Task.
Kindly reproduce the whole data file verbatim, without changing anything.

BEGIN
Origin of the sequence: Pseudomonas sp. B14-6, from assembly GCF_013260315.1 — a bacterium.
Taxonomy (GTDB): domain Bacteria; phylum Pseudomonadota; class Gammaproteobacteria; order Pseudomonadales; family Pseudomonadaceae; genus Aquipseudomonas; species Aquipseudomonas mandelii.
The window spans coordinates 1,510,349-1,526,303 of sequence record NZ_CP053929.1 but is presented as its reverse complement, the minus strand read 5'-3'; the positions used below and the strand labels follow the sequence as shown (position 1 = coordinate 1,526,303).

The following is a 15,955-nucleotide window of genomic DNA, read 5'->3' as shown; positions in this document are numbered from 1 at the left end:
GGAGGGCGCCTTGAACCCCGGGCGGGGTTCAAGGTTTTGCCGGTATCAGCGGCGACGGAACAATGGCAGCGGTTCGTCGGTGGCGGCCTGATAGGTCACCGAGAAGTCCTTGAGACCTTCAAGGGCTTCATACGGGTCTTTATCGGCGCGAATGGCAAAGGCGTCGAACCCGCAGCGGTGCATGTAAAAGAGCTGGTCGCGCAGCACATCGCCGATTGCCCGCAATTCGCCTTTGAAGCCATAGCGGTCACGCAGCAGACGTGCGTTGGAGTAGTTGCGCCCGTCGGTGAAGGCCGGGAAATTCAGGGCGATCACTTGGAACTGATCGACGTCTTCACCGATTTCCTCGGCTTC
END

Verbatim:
Origin of the sequence: Pseudomonas sp. B14-6, from assembly GCF_013260315.1 — a bacterium.
Taxonomy (GTDB): domain Bacteria; phylum Pseudomonadota; class Gammaproteobacteria; order Pseudomonadales; family Pseudomonadaceae; genus Aquipseudomonas; species Aquipseudomonas mandelii.
The window spans coordinates 1,510,349-1,526,303 of sequence record NZ_CP053929.1 but is presented as its reverse complement, the minus strand read 5'-3'; the positions used below and the strand labels follow the sequence as shown (position 1 = coordinate 1,526,303).

The following is a 15,955-nucleotide window of genomic DNA, read 5'->3' as shown; positions in this document are numbered from 1 at the left end:
GGAGGGCGCCTTGAACCCCGGGCGGGGTTCAAGGTTTTGCCGGTATCAGCGGCGACGGAACAATGGCAGCGGTTCGTCGGTGGCGGCCTGATAGGTCACCGAGAAGTCCTTGAGACCTTCAAGGGCTTCATACGGGTCTTTATCGGCGCGAATGGCAAAGGCGTCGAACCCGCAGCGGTGCATGTAAAAGAGCTGGTCGCGCAGCACATCGCCGATTGCCCGCAATTCGCCTTTGAAGCCATAGCGGTCACGCAGCAGACGTGCGTTGGAGTAGTTGCGCCCGTCGGTGAAGGCCGGGAAATTCAGGGCGATCACTTGGAACTGATCGACGTCTTCACCGATTTCCTCGGCTTC